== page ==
Construct validity: Construct validity was determined through extreme group analysis by dichotomising the IF of the journals in which the aforementioned articles were published and, assuming that high-IF journals publish articles of better MQ.

Inter-observer reliability: Using the two independent scores, the degree of agreement between evaluators was determined.

Statistical analysis: Measures of central tendency and dispersion were used (average and standard deviation). Internal consistency was estimated using Cronbach’s alpha. The cutoff point was determined using the Receiver Operating Characteristic (ROC) curve and the criterion validity was determined using the Spearman correlation. Construct validity was calculated by applying linear regression, and inter observer reliability was determined by applying the intraclass correlation coefficient. All analyses were made using STATA 10/SE (Stata Corp., TX, USA).


The mean IF of the sample of 13 journals included in the study was 4.3±8.2. Content validity, according to the expert opinion, was between 80 % and 100 % among all items included.

The internal consistency was estimated at 0.60.The area under the ROC curve was 93.4 % (Fig. 2).

Fig. 2 ROC curve in which the cut-off point that defines MQ construct (24 points) and the area under the curve are seen. 

The analysis of diagnostic parameters of the instrument determined a cut-off point of 24 to define the MQ construct and differentiate between good and poor MQ for DAS (Table II).

Table II Psychometric parameters of different cut-off points of the scale. 

PPV = Positive predictive value. NPV = Negative predictive value. LHR (+) = Positive likelihood ratio. LHR (-) = Negative likelihood ratio. OR = Odds ratio.

Levels of evidence of the sample of articles showed a high correlation (0.79), with the scale score (p<0.001), which was used to check the criterion validity. Articles of high and low IF received mean scores of MQ of 25.4±8.9 and 19.8±5.5, respectively (p=0.03), which was used to check construct validity.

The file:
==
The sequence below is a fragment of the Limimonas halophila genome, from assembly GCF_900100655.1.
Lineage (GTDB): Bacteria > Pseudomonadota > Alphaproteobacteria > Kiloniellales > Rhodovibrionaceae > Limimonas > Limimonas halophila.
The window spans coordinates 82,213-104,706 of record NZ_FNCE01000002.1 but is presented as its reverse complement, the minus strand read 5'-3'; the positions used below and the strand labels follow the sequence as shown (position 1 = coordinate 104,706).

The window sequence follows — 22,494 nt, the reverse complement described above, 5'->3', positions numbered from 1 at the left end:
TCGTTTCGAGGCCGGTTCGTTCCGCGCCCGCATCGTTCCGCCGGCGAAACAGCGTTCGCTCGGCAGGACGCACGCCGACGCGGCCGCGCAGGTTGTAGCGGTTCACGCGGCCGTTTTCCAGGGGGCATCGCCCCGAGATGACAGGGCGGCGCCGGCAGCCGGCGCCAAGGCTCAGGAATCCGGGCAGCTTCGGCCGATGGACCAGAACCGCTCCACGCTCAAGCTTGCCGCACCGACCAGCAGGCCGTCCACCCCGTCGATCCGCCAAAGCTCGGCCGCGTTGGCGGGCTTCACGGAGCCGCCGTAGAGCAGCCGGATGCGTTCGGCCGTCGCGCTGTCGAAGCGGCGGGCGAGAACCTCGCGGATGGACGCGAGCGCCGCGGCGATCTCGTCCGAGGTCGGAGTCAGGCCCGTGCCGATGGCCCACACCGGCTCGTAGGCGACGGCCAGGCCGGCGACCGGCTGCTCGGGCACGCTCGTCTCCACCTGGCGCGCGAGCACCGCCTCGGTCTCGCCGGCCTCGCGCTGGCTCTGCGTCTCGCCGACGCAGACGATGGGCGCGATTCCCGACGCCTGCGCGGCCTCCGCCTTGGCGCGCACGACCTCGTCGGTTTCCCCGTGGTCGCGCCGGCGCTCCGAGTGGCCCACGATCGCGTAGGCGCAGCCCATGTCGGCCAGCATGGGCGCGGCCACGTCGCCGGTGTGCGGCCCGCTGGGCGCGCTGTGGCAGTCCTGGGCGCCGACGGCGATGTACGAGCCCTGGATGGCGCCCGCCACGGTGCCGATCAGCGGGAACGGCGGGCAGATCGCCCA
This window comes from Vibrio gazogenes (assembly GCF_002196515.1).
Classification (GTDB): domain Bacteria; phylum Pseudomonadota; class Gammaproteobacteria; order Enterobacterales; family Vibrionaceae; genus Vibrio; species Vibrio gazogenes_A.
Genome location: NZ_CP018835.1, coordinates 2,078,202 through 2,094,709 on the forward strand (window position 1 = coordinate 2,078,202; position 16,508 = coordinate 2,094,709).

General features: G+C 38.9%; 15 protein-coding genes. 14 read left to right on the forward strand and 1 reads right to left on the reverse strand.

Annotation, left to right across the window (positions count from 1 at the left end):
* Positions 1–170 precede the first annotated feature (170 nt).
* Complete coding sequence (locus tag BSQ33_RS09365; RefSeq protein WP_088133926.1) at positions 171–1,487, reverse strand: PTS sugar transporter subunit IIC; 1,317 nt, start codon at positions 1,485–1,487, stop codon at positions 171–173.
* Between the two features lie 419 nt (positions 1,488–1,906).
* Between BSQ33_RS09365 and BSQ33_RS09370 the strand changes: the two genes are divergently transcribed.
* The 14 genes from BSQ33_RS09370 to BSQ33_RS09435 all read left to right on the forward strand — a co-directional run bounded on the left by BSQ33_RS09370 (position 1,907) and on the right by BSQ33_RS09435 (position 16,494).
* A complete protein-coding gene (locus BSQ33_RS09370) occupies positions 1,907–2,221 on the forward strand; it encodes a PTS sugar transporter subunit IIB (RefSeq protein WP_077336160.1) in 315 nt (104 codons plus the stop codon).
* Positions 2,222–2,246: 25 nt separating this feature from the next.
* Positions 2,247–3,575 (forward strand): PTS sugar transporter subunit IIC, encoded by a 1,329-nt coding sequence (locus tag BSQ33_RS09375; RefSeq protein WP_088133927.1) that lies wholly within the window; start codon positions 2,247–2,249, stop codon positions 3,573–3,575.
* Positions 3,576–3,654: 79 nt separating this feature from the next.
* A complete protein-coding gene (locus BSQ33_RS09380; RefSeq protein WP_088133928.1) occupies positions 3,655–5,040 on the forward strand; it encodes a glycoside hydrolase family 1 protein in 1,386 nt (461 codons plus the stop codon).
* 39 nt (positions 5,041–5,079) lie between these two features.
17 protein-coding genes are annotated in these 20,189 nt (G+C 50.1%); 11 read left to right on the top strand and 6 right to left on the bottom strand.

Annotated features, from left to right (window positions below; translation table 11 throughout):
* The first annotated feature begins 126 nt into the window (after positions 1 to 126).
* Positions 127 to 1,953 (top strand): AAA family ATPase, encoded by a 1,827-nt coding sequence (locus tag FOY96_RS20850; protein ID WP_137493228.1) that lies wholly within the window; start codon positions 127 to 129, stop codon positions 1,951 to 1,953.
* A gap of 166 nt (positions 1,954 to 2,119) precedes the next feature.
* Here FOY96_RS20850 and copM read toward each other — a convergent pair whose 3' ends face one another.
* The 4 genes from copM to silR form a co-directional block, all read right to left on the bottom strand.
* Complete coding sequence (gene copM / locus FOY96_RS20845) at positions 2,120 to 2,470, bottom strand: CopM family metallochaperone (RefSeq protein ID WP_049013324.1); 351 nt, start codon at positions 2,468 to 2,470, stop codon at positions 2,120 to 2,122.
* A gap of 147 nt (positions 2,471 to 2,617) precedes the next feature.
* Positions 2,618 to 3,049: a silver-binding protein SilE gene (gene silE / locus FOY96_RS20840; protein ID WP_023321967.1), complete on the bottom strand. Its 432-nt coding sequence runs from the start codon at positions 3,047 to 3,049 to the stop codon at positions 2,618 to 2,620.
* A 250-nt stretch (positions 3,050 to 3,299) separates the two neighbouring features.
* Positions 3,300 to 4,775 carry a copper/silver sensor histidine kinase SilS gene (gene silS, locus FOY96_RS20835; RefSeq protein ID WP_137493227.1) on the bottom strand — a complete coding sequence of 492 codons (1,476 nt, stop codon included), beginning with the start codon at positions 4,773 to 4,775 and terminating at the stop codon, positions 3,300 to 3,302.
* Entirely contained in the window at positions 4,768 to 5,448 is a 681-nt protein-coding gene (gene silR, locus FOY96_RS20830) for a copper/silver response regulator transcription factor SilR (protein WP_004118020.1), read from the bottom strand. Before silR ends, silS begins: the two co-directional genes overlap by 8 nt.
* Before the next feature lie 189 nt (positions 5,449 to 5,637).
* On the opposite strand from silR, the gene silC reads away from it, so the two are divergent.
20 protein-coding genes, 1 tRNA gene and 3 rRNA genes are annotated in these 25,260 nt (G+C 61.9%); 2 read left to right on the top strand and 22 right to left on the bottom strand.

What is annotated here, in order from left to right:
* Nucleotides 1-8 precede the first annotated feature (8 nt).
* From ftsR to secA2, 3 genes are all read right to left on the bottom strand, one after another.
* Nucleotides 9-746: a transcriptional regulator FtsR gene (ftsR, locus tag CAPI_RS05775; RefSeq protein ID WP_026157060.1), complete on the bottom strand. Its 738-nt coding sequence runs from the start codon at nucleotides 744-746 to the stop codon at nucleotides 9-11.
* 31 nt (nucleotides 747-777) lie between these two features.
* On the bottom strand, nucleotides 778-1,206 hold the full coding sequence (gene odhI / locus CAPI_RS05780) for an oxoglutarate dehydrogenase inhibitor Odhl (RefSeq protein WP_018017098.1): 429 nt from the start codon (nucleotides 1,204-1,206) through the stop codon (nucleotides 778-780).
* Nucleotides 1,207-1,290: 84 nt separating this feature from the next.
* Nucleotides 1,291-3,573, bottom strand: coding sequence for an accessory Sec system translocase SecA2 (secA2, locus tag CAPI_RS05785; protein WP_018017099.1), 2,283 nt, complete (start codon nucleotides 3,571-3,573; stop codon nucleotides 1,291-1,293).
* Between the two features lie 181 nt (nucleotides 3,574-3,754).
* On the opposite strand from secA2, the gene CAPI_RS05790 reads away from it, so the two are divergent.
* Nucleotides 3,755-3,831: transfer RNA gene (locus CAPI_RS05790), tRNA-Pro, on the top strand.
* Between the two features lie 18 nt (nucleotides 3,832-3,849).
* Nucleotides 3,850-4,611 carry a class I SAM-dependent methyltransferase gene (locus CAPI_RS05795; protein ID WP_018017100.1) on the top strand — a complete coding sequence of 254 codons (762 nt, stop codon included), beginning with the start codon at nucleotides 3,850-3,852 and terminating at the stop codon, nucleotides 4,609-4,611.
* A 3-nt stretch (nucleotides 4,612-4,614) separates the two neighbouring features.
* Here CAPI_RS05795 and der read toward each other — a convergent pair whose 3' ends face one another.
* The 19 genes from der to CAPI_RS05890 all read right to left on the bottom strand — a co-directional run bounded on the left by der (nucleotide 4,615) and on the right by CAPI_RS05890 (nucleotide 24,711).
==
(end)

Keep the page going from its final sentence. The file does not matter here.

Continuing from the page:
The intraclass correlation coefficient for interobserver reliability was 0.96. A description of the distribution of total scores and the distribution of the scores disaggregated by domains are presented in Table III.

Table III Distribution of domains scores of the scale. 

SD = Standard deviation. * = Minimum and maximum values found in the study sample.


In this study, a valid and reliable scale comprised of three domains and nine items for measure the construct MQ for DAS was built and later psychometrically evaluated. MQ of DAS is certainly a problem that affects to the primary studies, because, it has been verified that many studies used in SR of DAS have low MQ (Leeflang et al., 2007), which tends to overestimate the capacity of diagnostic tests. Moreover, even when checklists, such as STARD and QUADAS (Oliveira et al., 2001), are used, there are few SR where the MQ is considered in their conclusions (Ochodo et al., 2014). There are some tools in the DAS scenario, such as STARD and QUADAS (Oliveira et al.), and these checklists were therefore used as the basis for the design of our scale. Unfortunately, neither of these instruments has been through a validation process to ensure their psychometric properties (Streiner & Geoffrey).

The internal consistency was acceptable (George & Mallery, 2003), in spite of the inherent difficulties in defining the items and domains of the MQ of DAS (Armijo-Olivo et al.) that apply to all types of diagnostic tests, this was already reported in the development of QUADAS (Whiting et al., 2003, 2006).

IF was used as a reference standard to determine construct validity by extreme groups, assuming that journals with a higher IF published articles of better MQ (Leeflang et al.). However, it must be considered that this is an imperfect standard because high-IF journals also publish articles of low MQ (Favaloro, 2008), so there is a need for alternatives to the current quantitative bibliometric indicators.